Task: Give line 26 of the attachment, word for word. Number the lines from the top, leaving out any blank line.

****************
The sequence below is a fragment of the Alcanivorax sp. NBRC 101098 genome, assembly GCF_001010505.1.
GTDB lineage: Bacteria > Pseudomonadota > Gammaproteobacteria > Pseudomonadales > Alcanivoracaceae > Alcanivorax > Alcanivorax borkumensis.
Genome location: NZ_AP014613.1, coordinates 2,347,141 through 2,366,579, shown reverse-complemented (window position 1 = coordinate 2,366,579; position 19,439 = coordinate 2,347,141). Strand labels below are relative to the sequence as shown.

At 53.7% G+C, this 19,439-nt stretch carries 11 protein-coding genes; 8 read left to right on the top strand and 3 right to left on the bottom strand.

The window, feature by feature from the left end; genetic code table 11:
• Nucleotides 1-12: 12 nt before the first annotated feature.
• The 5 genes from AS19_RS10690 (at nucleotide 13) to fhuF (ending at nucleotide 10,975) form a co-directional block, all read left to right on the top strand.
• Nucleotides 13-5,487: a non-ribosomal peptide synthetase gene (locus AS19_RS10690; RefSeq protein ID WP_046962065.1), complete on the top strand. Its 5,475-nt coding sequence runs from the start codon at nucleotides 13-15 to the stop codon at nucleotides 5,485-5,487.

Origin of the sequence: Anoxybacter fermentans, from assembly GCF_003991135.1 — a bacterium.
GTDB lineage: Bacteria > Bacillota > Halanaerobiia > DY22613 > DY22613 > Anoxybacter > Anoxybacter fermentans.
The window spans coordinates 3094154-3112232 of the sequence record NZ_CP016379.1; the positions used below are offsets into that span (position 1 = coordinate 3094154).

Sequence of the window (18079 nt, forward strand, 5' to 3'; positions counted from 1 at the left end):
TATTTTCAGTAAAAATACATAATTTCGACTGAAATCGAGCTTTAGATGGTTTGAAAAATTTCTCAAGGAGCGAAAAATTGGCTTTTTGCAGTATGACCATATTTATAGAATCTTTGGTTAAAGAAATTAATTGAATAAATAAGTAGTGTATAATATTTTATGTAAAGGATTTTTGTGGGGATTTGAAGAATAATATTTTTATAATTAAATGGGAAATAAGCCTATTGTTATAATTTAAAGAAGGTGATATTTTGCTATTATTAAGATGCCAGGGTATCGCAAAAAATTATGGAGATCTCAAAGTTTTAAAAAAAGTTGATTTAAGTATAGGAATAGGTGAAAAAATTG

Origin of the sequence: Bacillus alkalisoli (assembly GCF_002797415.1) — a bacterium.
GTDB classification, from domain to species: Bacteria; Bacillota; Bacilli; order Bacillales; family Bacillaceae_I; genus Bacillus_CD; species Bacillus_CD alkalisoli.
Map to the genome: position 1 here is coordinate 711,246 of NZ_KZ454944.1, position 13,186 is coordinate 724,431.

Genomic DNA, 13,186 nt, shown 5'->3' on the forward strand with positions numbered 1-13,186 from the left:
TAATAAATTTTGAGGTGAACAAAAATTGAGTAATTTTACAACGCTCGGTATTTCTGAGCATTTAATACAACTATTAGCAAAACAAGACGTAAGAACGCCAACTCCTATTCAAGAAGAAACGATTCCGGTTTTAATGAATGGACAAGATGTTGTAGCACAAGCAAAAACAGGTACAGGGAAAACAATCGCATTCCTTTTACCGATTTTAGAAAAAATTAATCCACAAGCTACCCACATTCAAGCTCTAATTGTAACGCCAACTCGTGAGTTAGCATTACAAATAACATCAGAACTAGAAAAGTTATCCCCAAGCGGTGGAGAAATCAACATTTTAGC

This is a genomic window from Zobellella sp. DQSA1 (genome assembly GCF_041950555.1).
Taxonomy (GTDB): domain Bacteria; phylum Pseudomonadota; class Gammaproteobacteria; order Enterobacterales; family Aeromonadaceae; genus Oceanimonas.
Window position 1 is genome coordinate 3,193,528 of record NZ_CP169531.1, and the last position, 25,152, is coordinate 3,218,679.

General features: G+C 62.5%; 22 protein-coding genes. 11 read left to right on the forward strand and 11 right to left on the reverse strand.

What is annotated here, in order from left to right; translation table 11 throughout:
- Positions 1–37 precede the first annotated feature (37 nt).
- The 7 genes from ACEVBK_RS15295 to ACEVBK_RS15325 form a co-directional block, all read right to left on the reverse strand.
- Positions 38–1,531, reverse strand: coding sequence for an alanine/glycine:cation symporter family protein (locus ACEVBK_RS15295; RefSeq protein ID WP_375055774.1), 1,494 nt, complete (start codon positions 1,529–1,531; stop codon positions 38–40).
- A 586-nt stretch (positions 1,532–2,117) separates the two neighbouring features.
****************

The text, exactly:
- Positions 38–1,531, reverse strand: coding sequence for an alanine/glycine:cation symporter family protein (locus ACEVBK_RS15295; RefSeq protein ID WP_375055774.1), 1,494 nt, complete (start codon positions 1,529–1,531; stop codon positions 38–40).